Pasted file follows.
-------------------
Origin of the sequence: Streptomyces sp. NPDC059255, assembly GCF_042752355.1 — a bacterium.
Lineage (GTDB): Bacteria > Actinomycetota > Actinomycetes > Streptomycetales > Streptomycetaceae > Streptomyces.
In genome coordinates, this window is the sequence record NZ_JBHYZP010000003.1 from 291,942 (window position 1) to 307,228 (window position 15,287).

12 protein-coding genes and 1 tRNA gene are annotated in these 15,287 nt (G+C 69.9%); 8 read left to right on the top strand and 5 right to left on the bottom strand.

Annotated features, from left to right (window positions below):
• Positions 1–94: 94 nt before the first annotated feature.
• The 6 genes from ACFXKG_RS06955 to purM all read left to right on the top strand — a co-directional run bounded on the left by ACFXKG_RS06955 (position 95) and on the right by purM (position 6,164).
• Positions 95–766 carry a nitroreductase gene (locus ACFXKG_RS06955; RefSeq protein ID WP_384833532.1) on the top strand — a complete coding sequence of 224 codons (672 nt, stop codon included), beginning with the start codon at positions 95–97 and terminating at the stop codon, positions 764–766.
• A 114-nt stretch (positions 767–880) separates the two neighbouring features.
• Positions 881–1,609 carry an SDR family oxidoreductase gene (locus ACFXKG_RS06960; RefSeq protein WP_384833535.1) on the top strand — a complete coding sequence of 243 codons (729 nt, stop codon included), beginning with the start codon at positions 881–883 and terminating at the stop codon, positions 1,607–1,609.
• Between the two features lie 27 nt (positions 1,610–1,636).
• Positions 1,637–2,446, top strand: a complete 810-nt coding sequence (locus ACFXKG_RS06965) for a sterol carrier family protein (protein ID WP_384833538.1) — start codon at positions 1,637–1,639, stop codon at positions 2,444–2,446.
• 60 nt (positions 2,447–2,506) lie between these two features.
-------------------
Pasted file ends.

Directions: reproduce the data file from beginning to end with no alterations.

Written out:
Origin of the sequence: Streptomyces sp. NPDC059255, assembly GCF_042752355.1 — a bacterium.
Lineage (GTDB): Bacteria > Actinomycetota > Actinomycetes > Streptomycetales > Streptomycetaceae > Streptomyces.
In genome coordinates, this window is the sequence record NZ_JBHYZP010000003.1 from 291,942 (window position 1) to 307,228 (window position 15,287).

12 protein-coding genes and 1 tRNA gene are annotated in these 15,287 nt (G+C 69.9%); 8 read left to right on the top strand and 5 right to left on the bottom strand.

Annotated features, from left to right (window positions below):
• Positions 1–94: 94 nt before the first annotated feature.
• The 6 genes from ACFXKG_RS06955 to purM all read left to right on the top strand — a co-directional run bounded on the left by ACFXKG_RS06955 (position 95) and on the right by purM (position 6,164).
• Positions 95–766 carry a nitroreductase gene (locus ACFXKG_RS06955; RefSeq protein ID WP_384833532.1) on the top strand — a complete coding sequence of 224 codons (672 nt, stop codon included), beginning with the start codon at positions 95–97 and terminating at the stop codon, positions 764–766.
• A 114-nt stretch (positions 767–880) separates the two neighbouring features.
• Positions 881–1,609 carry an SDR family oxidoreductase gene (locus ACFXKG_RS06960; RefSeq protein WP_384833535.1) on the top strand — a complete coding sequence of 243 codons (729 nt, stop codon included), beginning with the start codon at positions 881–883 and terminating at the stop codon, positions 1,607–1,609.
• Between the two features lie 27 nt (positions 1,610–1,636).
• Positions 1,637–2,446, top strand: a complete 810-nt coding sequence (locus ACFXKG_RS06965) for a sterol carrier family protein (protein ID WP_384833538.1) — start codon at positions 1,637–1,639, stop codon at positions 2,444–2,446.
• 60 nt (positions 2,447–2,506) lie between these two features.